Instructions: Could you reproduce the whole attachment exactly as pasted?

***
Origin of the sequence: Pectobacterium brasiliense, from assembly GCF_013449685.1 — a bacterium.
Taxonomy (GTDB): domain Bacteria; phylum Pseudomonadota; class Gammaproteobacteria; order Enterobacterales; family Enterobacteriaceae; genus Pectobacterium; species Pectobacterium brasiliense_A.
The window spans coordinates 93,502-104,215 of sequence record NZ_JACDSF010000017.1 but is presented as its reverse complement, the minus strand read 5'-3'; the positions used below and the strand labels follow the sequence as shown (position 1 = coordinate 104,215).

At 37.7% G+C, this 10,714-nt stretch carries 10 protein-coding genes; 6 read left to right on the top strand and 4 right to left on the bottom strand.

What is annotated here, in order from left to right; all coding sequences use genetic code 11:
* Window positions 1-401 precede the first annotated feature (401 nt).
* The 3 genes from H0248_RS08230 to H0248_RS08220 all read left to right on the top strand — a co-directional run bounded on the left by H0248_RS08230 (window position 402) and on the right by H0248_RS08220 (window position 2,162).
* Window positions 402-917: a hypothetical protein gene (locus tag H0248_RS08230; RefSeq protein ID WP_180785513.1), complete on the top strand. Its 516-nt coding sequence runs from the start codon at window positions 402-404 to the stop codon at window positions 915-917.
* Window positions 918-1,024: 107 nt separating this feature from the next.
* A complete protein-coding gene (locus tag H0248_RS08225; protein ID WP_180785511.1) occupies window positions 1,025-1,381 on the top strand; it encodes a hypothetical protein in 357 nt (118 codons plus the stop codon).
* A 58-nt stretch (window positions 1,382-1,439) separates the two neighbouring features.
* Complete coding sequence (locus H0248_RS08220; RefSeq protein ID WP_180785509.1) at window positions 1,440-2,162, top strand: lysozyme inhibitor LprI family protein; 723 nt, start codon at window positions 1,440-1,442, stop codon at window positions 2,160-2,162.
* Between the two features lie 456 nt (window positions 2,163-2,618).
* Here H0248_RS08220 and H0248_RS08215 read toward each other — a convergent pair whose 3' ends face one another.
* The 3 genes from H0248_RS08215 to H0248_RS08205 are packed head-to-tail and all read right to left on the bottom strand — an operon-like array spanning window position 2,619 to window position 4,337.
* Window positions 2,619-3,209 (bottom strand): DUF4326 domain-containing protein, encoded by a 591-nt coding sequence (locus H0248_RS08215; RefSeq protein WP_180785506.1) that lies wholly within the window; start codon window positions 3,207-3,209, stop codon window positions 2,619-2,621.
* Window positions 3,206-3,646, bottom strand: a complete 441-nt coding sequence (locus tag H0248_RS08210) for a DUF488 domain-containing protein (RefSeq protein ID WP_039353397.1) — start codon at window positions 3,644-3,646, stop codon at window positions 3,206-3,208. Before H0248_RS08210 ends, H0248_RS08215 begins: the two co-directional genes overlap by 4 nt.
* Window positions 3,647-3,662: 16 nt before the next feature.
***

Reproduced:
Origin of the sequence: Pectobacterium brasiliense, from assembly GCF_013449685.1 — a bacterium.
Taxonomy (GTDB): domain Bacteria; phylum Pseudomonadota; class Gammaproteobacteria; order Enterobacterales; family Enterobacteriaceae; genus Pectobacterium; species Pectobacterium brasiliense_A.
The window spans coordinates 93,502-104,215 of sequence record NZ_JACDSF010000017.1 but is presented as its reverse complement, the minus strand read 5'-3'; the positions used below and the strand labels follow the sequence as shown (position 1 = coordinate 104,215).

At 37.7% G+C, this 10,714-nt stretch carries 10 protein-coding genes; 6 read left to right on the top strand and 4 right to left on the bottom strand.

What is annotated here, in order from left to right; all coding sequences use genetic code 11:
* Window positions 1-401 precede the first annotated feature (401 nt).
* The 3 genes from H0248_RS08230 to H0248_RS08220 all read left to right on the top strand — a co-directional run bounded on the left by H0248_RS08230 (window position 402) and on the right by H0248_RS08220 (window position 2,162).
* Window positions 402-917: a hypothetical protein gene (locus tag H0248_RS08230; RefSeq protein ID WP_180785513.1), complete on the top strand. Its 516-nt coding sequence runs from the start codon at window positions 402-404 to the stop codon at window positions 915-917.
* Window positions 918-1,024: 107 nt separating this feature from the next.
* A complete protein-coding gene (locus tag H0248_RS08225; protein ID WP_180785511.1) occupies window positions 1,025-1,381 on the top strand; it encodes a hypothetical protein in 357 nt (118 codons plus the stop codon).
* A 58-nt stretch (window positions 1,382-1,439) separates the two neighbouring features.
* Complete coding sequence (locus H0248_RS08220; RefSeq protein ID WP_180785509.1) at window positions 1,440-2,162, top strand: lysozyme inhibitor LprI family protein; 723 nt, start codon at window positions 1,440-1,442, stop codon at window positions 2,160-2,162.
* Between the two features lie 456 nt (window positions 2,163-2,618).
* Here H0248_RS08220 and H0248_RS08215 read toward each other — a convergent pair whose 3' ends face one another.
* The 3 genes from H0248_RS08215 to H0248_RS08205 are packed head-to-tail and all read right to left on the bottom strand — an operon-like array spanning window position 2,619 to window position 4,337.
* Window positions 2,619-3,209 (bottom strand): DUF4326 domain-containing protein, encoded by a 591-nt coding sequence (locus H0248_RS08215; RefSeq protein WP_180785506.1) that lies wholly within the window; start codon window positions 3,207-3,209, stop codon window positions 2,619-2,621.
* Window positions 3,206-3,646, bottom strand: a complete 441-nt coding sequence (locus tag H0248_RS08210) for a DUF488 domain-containing protein (RefSeq protein ID WP_039353397.1) — start codon at window positions 3,644-3,646, stop codon at window positions 3,206-3,208. Before H0248_RS08210 ends, H0248_RS08215 begins: the two co-directional genes overlap by 4 nt.
* Window positions 3,647-3,662: 16 nt before the next feature.